Highland High School Fashion Show
by Addelina Lucero
For this particular event, I had a really different perspective than most onlookers, as I was backstage in all the chaos and fun that makes for a good fashion show. Both my children were models in the show and their excitement was contagious.
The practice walks, outfit try-ons and model picks started the Tuesday and Wednesday before the event. These were held at Highland High School. Here, we got to meet a couple of the designers and the awesome Highland High School students and staff who were putting the show together this year. As I understand it, this event is a highly anticipated one for the students, staff, and the Native Community. This is its’ 14th year and is always followed up with a pow wow at the end of April.
The purpose of the event is to raise funds for the Native American Leadership Student organization as well as to support & create awareness for Native style, designs/ers, and overall talent. It’s a very challenging sort of thing to pull off for professionals let alone a small group (8 students and 1 teacher) of non-professionals. There were 4 categories: Pow-Wow, Traditional, Contemporary and Accessories.
The event started off a bit shaky but once the announcers got into their grooves, it went pretty smoothly with a few little “oopsies” here and there. The first designer to be shown was a Navajo designer all the way from Northern Arizona. I do not recall his name but his designs were truly the highlight of the night. This young man truly knows how to “dress” a woman’s body. He was aware of how the garments were going to flow and move with the body. This was evident in the prints he used and the placement of these prints on the garments. (Traditional Category) My faves are as follows:
(Top) Pendleton parka! Need I say more?? (Middle) A royal blue crushed velvet ¾ length sleeve top featuring many copper rivets and pottery cut-outs at bottom over a traditional flower and ribbon brrom skirt. (Bottom) An orange crushed velvet top with pottery design cut-outs, a concha belt over a black broom skirt that featured the same trim as top (not shown) was traditional and very contemporary at the same time.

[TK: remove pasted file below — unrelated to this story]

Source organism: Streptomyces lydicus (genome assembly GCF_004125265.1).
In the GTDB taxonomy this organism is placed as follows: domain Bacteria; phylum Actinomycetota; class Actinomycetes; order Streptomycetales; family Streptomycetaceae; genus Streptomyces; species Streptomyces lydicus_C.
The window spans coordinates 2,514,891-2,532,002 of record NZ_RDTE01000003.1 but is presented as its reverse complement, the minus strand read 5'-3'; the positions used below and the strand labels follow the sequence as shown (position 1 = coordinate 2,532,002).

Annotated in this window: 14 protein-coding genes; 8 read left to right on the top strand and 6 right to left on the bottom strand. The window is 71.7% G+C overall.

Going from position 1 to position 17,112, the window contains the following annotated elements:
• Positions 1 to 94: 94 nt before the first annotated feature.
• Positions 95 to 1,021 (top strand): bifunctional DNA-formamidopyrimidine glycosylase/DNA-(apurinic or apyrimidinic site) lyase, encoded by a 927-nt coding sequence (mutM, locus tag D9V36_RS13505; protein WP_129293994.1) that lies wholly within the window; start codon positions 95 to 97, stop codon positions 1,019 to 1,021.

The next designer featured was Red Wings, and these traditional “pueblo party” designs, mainly for little girls and young ladies, had the crowd applauding. Traditional Category.
(Top) Blue & purple satin party dress with empire waist and puff sleeves (Middle) Pink and purple paisley pueblo party dress worn by my daughter Jilleesa (Middle) Orange and yellow flower pueblo tube dress (Bottom) Turquoise Women’s crushed satin one shoulder, full length dress with front slit.
The next designer was very creative in her use of sheer fabrics. She draped most of her dresses in ways that escaped the “clumpy” look and managed to still be sexy and fun. She was featured in the Contemporary category.
(Top) Black lace covers a black lace, off shoulder and flutter sleeves over a simple black mini dress (Middle) White lycra mini tube dress features a toga inspired front (Middle) White criss cross ruffled frot mini with a sheer ruffled bottom (Bottom) Apricot Tube top with a sheer ruffled left shoulder, banded black belt and apricot print capris.
There were a couple of jewelry and accessories designers there but not much information was made available to the audience. Much of the jewelry you see the models wearing is borrowed from these designers. Here are a few pictures featuring some jewelry and accessories:
(Top) Simple round turquoise bead necklace worn by my son Julian (Bottom) Feathered & Leathered men’s shoulder sash.
The last designer featured was Albuquerque’s own Penny Singer who is also a Highland High Alumni. Penny contributes her time and designs to the Highland High School’s Native American Leadership Fashion Show every year, since its’ inception. Her designs convey traditional with a contemporary feel. She has “Indianized” bolero vests, women’s collarless zip jackets, one-shoulder stapped dresses, and more….. featuring animal and pueblo motifs, and the use of other various elements and shapes.
Singer Classics such as; men’s and boy’s ribbon shirts were featured.
Overall, I think this was a great event. Inspiring! Not only did these students plan the event, they invited all the featured guests, promoted it, entertained, and pulled it off. It was not a professional event, but hey, what do you expect from high school students?
I have been behind the scenes on three fashion shows as a production manager while I was in college and even with over 55 students, planning, organizing, designing clothes and sets, we still had a hard time the days leading up to the event and with the event itself, so I am truly impressed with these youth for all they went through to get this fashion show off the ground. I will be back next year for sure!